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Ravens denied touchdown in strange sequence at end of first half vs. Steelers

"I just feel like if you're laying on the ground like that, you're either injured or it's delay of game so that's pretty clear," said Harbaugh after the game.

A bizarre sequence at the end of the first half cost the Ravens a touchdown in Wednesday’s game against the Pittsburgh Steelers.

On third-and-9 with 1:08 to play before halftime, Ravens running back Justice Hill ran for a 19-yard gain before being tackled short of the goal line. The Ravens tried to punch the ball into the end zone on the next play, but Hill was stopped short at the 1-yard line, leading the Ravens to use their last timeout with 37 seconds remaining.

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On second-and-goal, the Ravens handed the ball to running back Gus Edwards, who was tackled short of the end zone. With the clock running out, Steelers players stayed on top of the football to force more time to run off the clock. Once the ball was set for play, the Ravens had just four seconds left. Quarterback Robert Griffin III lofted a pass to tight end Luke Willson, who had the ball knocked out of his hands, and the half ended with the Steelers leading 12-7.

Ravens coach John Harbaugh told NBC sideline reporter Michele Tafoya at halftime that there should have been a delay-of-game penalty on Steelers linebacker Vince Williams for lying on the football. Approximately 18 seconds elapsed from the end of Edwards’ run to the final play of the half, but the officials did not stop the clock or penalize the Steelers.

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“It’s a delay-of-game foul for any player who lays on top of the pile,” NBC rules expert and former NFL official Terry McAulay said during the broadcast at the start of the second half. “The referees should have stopped the game and called a penalty on the Steelers for a delay of game.”

According to the NFL rule book, a delay-of-game penalty can be called when “a player unnecessarily remains on a dead ball or on a runner who has been downed.” The penalty would result in a gain of 5 yards (or half the distance to the goal line) from the succeeding spot if it occurs between downs, and the ball would remain dead.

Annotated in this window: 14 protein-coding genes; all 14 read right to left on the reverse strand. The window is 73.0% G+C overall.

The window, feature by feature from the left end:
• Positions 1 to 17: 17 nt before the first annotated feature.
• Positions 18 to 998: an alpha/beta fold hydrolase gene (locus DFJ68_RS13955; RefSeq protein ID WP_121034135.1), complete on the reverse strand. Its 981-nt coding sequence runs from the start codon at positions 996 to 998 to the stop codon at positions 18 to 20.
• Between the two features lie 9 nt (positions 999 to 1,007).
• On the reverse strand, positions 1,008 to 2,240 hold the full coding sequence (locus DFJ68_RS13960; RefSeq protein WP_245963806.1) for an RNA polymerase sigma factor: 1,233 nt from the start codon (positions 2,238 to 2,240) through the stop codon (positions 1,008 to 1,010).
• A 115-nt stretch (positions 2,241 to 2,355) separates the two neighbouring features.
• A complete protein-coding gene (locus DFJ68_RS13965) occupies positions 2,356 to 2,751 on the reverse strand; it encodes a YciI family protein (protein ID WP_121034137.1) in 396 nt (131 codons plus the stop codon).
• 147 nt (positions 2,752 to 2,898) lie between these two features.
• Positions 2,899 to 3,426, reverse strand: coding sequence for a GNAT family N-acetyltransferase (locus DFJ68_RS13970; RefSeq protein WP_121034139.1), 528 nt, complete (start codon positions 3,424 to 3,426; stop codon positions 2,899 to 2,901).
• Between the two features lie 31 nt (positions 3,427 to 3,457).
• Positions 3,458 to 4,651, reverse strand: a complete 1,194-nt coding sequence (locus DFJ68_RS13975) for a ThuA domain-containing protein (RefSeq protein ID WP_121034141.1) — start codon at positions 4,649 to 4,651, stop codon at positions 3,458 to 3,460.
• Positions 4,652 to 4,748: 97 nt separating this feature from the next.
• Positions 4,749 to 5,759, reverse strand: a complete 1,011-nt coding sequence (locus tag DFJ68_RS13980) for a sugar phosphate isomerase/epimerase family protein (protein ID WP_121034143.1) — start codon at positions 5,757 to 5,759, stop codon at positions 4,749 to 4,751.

“We knew we had enough time to run the two plays we wanted to run; the run, we hoped it would score,” Harbaugh said after the game. “If it didn’t, we had a quick play pass that would be operated quick. That would be a quick throw, so we’d have time for timeout if that was incomplete. I just feel like if you’re laying on the ground like that, you’re either injured, or it’s delay of game. So, that’s [a] pretty clear cut-type of a deal, and that’s how we felt about it.”

Griffin said he saw Steelers players “not trying to get up,” but blamed himself for not executing a better play as time expired.

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“The problem was the clock was running down as they were just laying on top of our guys, not letting them get up. So, we got the play off,” he said. “We had a plan to run that second play [the pass to Willson], and it was wide open. So, we just didn’t finish. We just didn’t finish the execution of it; I put that on me. I could’ve thrown a better ball and made it easier. At the end of the day, hindsight is 20/20. In that moment, we had two plays called. We knew what we were going to do, and we got them both run. We just didn’t execute them.”

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